Staten Island University Hospital tops SIEDC ‘Top 31’ list


Staten Island University Hospital is not only contributing to the physical health of the Staten Island community, but also to its economic health. The hospital employs about 65,000 individuals and generates more than $1.5 billion annually to the local economy.
It was these facts — and many others — that helped SIUH stand out from the local economy’s movers and shakers and earn the №1 spot on the Staten Island Economic Development Corporation’s Top 31 Most Influential People & Institutions in Economic Development.
“Obviously it was a great honor,” SIUH Executive Director Donna Proske said. “The fact that we were named №1 is a testament to our employees’ hard work and dedication to the community. I personally can’t take credit for that.”
Since launching its Top 31 list in 2013, the SIEDC has chosen a different theme for the list each year. To rank this year’s list, SIEDC staff looked at key statistics concerning Staten Island’s economic development, including job creation, revenue, commitment to the borough, philanthropic efforts and more. SIEDC Vice President of Membership and Outreach Alexandra Porto admitted ranking the top five was no easy task, but the SIUH honor was well deserved.
“When we looked at all those statistics,” Porto said, “SIUH came out to be №1.”
SIUH — which started as a single room infirmary in 1861 and has grown into a two-campus provider of tertiary care — joined 21-hospital Northwell Health nearly 20 years ago.
The hospital’s primary mission, Proske said, is to provide the community with the best quality of health care. But this powerhouse for the local economy does much more than that.
According to the latest analysis from the Healthcare Association of New York, in 2014 SIUH generated $324 million in tax dollars, provided $89 million in community benefits, including subsidized care and community health initiatives, and created 9,800 jobs directly and indirectly through economic activity.
Proske also said SIUH works hard to keep its business on Staten Island whenever possible.
“We want to support the community that we live in. For example, 86 percent of our employees are Staten Islanders. This is not only the place where we all work; it’s the place where the majority of us live and the place where we get our health care,” she said.
Proske believes these factors contribute to the quality care and service at SIUH.
“When you live in this community, a lot of the people that you care for are your neighbors,” she said.
“Our employees are fully committed.”
SIUH was recognized at the recent SIEDC Business Conference along with the other 30 list honorees. The top five — which was rounded out by the Nicotra Group, Staten Island Mall, Staten Island Borough President James S. Oddo and the College of Staten Island — were kept under wraps until the Top 31 Ceremony.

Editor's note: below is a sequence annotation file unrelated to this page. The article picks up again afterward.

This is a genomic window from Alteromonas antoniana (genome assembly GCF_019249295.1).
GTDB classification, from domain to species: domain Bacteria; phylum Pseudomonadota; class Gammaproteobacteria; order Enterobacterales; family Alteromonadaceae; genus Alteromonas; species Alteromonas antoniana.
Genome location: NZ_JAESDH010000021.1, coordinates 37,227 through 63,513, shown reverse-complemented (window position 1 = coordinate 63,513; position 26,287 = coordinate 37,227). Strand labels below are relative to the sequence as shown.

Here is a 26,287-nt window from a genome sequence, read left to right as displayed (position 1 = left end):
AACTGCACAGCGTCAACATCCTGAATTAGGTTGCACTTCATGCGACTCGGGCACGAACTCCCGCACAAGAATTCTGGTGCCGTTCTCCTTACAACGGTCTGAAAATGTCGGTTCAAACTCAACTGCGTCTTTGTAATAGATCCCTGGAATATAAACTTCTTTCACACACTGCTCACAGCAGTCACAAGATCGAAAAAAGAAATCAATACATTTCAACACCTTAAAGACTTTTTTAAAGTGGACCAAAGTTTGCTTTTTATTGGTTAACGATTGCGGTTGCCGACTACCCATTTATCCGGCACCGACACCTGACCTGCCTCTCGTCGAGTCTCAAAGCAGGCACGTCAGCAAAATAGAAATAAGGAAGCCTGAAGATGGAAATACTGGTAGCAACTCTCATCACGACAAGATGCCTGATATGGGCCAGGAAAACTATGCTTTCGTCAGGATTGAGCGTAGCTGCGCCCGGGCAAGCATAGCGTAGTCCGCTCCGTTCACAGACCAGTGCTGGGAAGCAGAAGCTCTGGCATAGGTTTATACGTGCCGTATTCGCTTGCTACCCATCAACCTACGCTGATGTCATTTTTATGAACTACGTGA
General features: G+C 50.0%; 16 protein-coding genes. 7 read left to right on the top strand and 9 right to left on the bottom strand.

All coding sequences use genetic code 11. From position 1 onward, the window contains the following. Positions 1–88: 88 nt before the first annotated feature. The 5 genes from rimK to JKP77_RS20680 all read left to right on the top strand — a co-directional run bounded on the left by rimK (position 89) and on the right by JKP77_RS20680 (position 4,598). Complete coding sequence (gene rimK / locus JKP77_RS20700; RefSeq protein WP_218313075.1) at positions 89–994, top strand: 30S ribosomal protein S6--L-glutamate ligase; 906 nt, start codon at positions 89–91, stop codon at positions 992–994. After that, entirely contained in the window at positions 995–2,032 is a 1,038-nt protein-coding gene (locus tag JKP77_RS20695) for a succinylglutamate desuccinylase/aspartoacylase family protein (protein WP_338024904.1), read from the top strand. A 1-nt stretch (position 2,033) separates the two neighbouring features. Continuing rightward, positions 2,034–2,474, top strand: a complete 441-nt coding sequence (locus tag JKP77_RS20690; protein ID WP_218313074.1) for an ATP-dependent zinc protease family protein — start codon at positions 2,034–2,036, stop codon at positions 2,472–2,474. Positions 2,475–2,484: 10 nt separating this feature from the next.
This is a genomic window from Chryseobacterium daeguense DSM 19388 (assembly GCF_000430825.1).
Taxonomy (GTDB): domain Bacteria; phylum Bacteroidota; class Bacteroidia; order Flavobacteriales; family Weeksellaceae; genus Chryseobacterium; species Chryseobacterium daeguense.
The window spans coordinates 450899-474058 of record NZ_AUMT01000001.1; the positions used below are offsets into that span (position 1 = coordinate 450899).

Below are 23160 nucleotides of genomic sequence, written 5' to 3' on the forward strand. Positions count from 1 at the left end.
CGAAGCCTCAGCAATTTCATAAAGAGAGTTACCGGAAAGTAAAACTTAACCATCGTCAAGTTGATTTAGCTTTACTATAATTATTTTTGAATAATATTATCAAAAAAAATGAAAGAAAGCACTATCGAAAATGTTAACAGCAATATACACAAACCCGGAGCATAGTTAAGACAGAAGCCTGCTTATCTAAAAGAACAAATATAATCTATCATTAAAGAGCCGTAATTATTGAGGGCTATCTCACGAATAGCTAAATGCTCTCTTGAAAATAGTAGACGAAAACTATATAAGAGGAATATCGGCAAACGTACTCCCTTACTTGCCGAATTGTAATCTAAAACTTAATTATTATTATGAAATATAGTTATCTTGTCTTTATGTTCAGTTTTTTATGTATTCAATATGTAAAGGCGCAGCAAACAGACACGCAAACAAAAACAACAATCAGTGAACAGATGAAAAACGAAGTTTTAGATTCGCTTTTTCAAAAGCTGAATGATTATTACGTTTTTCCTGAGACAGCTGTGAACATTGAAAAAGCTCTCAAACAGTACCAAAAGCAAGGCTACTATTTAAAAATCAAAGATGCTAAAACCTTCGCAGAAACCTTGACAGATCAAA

“It was a well-deserved honor for all of them,” Porto said. “We got a lot of great feedback (about the list) and were happy to see the packed room at the ceremony.”
Looking toward the future, SIUH has a lot in store.
“We have a major ongoing program on educating our employees on all levels on maintaining the highest level of customer service,” Proske said. She estimates they have reached about 45,000 of the employees thus far. “It’s been a massive effort for us.”
On the capital side with construction, there are several major facility projects in the works, including an $80 million Women and Children’s Center at the hospital, with an expanded neonatal intensive care unit, postpartum suites and a new labor and delivery unit.
SIUH is also working on two hazard mitigation projects at both its north and south sites, which will create a new central utility plan that would move mechanical infrastructure above the FEMA flood level.
“Obviously this project is going to ensure the integrity of the hospital’s operations during major environmental events,” Proske said.
At the south site, there will be a children’s emergency department. At the north site, operating rooms are going to be renovated and cancer services consolidated to one building.
“Your physical plan has to keep up with technology, and technology takes room. So a lot of it has to do with size. And also we want to offer the people of the community an appropriate setting for the care that they receive,” Proske said.
She added the Top 31 honor was a “very prestigious” recognition of which SIUH was proud.
“We work closely with the SIEDC and plan on continuing to do so,” she said, “with the same goal of making Staten Island healthier, both physically and economically.”